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Old October 15th, 2009, 02:10 AM   #86
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Your great great grandfather did a good job on that little jem!.
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Old November 16th, 2009, 11:27 PM   #87
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Your great great grandfather did a good job on that little jem!.
Thanks, I am hoping that I can follow in his footsteps and complete my BA/MA in Architectural studies soon at The University of Auckland.
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Old December 8th, 2009, 12:23 AM   #88
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Church art linked to Mountfort

Stripping paint from interior walls of Holy Trinity Church in Christchurch has revealed artwork possibly done by the building's architect, Benjamin Mountfort.

The discovery of the stencil designs has excited members of the Avonside church's heritage group, which recently began a $1 million restoration project on the 135-year-old building.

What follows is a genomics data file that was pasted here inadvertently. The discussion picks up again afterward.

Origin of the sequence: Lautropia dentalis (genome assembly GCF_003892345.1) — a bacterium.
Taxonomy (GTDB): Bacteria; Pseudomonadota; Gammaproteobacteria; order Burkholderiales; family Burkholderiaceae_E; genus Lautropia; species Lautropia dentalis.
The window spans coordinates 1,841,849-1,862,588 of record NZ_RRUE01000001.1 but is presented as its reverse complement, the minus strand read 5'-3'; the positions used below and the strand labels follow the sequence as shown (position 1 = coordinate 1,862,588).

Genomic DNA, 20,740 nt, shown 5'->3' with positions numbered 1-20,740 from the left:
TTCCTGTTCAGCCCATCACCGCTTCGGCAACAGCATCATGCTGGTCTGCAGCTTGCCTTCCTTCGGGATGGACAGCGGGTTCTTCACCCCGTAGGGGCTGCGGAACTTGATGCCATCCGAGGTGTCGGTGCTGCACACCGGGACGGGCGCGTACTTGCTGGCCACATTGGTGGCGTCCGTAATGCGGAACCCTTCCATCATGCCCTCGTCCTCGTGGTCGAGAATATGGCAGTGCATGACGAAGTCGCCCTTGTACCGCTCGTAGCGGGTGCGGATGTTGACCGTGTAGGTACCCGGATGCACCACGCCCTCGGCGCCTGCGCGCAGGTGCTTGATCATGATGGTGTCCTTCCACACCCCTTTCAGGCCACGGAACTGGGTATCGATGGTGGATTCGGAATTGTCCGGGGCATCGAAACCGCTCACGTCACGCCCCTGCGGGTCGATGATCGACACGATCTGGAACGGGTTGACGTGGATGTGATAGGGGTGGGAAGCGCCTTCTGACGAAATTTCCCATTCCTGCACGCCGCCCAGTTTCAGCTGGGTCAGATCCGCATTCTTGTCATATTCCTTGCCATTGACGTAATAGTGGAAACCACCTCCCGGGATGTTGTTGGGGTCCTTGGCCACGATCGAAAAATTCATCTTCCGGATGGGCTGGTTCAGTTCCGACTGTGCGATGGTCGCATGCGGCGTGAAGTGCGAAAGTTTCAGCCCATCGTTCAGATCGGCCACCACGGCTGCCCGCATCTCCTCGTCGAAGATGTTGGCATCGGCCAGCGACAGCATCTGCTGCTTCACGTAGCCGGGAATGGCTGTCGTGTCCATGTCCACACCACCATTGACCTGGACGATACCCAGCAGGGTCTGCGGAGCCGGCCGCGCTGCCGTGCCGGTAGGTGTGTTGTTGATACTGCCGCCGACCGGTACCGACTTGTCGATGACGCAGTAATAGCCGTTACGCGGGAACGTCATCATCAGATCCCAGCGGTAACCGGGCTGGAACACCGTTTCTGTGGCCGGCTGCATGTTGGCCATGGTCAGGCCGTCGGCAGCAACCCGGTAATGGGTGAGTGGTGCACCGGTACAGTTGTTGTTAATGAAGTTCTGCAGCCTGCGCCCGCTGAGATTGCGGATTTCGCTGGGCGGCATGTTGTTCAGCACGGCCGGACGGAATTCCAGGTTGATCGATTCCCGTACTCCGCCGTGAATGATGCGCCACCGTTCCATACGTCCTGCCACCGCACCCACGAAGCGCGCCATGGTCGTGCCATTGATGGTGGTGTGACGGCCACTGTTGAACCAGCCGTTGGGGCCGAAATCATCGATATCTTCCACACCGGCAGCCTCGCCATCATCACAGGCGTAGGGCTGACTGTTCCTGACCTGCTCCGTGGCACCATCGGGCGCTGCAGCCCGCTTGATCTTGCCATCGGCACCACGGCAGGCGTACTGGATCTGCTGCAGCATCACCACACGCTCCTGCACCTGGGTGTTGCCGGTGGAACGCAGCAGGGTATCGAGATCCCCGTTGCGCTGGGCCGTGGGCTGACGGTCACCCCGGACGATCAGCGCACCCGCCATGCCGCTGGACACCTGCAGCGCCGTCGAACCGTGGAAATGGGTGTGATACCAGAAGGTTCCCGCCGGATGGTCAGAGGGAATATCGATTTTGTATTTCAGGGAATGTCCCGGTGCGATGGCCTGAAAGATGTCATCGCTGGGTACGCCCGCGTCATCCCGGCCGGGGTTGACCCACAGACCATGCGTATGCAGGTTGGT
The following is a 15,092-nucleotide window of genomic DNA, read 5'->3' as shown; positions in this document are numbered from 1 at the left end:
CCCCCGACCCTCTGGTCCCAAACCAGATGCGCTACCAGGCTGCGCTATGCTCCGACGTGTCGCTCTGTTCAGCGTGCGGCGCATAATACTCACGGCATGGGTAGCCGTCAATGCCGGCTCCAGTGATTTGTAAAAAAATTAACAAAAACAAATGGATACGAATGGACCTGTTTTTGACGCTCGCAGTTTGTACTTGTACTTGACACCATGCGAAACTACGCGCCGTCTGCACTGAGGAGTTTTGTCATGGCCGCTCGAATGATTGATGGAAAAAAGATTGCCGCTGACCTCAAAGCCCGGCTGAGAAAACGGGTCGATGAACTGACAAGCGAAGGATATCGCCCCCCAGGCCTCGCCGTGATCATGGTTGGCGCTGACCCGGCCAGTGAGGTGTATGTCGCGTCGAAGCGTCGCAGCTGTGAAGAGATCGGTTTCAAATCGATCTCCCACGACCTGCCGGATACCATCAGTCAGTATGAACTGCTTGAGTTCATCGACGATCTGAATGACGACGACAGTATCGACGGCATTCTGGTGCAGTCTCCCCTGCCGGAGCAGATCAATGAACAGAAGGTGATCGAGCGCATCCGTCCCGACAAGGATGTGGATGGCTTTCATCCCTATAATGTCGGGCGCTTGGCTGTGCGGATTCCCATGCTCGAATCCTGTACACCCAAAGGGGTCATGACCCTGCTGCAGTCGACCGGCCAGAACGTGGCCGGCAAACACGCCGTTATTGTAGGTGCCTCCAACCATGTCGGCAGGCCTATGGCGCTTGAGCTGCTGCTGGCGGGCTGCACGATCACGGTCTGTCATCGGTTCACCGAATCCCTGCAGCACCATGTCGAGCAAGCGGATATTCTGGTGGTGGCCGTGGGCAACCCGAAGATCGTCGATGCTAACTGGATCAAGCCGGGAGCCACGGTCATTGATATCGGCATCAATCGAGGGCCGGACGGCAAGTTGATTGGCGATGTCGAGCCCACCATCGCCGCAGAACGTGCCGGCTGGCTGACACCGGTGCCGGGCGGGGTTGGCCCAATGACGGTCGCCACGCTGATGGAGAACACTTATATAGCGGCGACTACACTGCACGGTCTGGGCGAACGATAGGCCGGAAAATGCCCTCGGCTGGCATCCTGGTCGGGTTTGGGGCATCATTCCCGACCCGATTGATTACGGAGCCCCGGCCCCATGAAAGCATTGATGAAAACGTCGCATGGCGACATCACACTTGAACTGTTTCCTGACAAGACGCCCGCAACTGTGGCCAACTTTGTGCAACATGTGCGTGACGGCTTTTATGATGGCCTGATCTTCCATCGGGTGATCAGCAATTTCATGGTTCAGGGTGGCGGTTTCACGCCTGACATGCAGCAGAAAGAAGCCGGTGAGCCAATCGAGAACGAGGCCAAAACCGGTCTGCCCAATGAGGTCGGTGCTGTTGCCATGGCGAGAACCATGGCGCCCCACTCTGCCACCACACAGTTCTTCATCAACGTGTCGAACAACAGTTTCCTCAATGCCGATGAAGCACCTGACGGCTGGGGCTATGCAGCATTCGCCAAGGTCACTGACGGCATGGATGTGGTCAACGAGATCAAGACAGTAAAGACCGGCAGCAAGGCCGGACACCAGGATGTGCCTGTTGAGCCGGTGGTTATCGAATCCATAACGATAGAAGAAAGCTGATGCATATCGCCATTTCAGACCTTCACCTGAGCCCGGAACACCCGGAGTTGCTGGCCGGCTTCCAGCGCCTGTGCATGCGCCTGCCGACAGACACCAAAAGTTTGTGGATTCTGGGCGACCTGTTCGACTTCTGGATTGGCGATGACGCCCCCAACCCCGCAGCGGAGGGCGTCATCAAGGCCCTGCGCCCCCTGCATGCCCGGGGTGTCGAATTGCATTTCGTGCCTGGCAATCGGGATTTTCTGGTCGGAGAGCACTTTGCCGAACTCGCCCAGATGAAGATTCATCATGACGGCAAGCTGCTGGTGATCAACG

The artwork was found by German restorer Detlef Klein, who was stripping pink and blue paint that was thought to have been applied in the 1960s.

Canterbury University associate professor of fine arts Ian Lochhead, a member of the group, was thrilled at the discovery.

He said the work was significant.

Along with ornate wall and floor tiles that had also been hidden, by panelling and carpet respectively, it showed New Zealand's most eminent architect in the Gothic revival style had designed the church as "a recreation of 14th-century European architecture that is very rare in New Zealand".

"This is among the gems of ecclesiastical architecture of New Zealand and is quite exceptional as a masonry building," Lochhead said.